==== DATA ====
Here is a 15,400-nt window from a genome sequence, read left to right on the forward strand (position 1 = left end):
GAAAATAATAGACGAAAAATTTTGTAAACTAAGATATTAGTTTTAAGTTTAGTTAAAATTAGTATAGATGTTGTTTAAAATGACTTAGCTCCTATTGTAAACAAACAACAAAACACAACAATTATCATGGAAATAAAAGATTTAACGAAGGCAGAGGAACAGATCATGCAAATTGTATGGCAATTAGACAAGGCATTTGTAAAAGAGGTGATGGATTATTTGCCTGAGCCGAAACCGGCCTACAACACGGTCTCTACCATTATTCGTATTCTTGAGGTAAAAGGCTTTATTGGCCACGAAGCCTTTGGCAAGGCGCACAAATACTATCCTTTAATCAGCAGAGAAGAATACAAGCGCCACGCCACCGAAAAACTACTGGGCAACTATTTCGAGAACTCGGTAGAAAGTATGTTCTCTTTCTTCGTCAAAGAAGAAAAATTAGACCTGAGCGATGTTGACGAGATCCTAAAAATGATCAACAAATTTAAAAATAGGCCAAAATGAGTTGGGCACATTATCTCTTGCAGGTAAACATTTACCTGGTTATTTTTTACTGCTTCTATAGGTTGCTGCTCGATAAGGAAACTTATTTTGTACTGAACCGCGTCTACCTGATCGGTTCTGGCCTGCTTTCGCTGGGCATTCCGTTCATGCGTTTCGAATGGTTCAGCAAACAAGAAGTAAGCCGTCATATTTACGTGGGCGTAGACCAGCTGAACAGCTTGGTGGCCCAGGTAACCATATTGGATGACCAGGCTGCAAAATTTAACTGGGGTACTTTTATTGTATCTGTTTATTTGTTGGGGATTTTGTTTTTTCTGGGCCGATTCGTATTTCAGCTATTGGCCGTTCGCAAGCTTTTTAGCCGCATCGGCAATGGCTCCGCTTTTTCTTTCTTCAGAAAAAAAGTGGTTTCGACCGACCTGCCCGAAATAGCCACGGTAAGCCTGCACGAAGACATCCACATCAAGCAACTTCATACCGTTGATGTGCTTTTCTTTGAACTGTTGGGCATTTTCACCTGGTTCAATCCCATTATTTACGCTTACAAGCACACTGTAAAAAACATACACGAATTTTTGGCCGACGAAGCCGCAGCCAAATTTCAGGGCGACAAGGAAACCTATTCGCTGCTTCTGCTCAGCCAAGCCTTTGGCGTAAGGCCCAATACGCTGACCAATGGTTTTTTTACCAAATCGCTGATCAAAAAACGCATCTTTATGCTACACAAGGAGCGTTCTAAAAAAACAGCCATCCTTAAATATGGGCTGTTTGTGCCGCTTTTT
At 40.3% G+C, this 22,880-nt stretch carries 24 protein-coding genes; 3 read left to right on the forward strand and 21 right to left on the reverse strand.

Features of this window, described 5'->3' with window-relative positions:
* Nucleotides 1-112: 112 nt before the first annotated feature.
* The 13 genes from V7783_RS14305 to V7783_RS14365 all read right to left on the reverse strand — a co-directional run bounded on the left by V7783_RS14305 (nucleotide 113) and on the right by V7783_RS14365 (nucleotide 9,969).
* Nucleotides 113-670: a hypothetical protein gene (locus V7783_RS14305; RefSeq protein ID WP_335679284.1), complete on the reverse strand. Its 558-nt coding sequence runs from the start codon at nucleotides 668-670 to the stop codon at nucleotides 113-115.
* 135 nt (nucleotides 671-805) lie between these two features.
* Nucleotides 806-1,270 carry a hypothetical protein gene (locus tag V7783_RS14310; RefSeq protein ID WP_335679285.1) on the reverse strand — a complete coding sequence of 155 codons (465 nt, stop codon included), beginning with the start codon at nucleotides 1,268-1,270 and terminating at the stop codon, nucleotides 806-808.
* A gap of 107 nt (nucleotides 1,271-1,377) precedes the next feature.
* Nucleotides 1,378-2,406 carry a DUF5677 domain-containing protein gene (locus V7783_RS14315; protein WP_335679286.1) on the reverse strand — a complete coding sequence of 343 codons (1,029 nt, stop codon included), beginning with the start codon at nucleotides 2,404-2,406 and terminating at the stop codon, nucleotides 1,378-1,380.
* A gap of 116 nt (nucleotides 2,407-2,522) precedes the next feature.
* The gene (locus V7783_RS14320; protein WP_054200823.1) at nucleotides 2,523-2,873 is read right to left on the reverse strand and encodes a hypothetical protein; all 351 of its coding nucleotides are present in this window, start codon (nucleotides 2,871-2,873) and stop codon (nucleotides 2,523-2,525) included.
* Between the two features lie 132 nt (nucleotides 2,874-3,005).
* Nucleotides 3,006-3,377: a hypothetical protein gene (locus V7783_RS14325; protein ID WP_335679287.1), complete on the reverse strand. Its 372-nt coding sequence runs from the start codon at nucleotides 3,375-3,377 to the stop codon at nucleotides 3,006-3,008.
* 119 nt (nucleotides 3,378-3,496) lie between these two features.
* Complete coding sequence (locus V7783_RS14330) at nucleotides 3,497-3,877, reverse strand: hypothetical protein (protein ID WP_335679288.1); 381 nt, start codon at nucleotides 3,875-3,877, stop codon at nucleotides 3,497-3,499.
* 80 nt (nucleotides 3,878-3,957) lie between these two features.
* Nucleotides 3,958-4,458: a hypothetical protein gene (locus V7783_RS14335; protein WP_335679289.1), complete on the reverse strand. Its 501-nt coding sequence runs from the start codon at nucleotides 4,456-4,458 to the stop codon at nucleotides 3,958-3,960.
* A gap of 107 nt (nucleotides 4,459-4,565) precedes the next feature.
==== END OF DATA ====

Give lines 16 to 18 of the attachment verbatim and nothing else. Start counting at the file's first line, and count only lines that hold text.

* 119 nt (nucleotides 3,378-3,496) lie between these two features.
* Complete coding sequence (locus V7783_RS14330) at nucleotides 3,497-3,877, reverse strand: hypothetical protein (protein ID WP_335679288.1); 381 nt, start codon at nucleotides 3,875-3,877, stop codon at nucleotides 3,497-3,499.
* 80 nt (nucleotides 3,878-3,957) lie between these two features.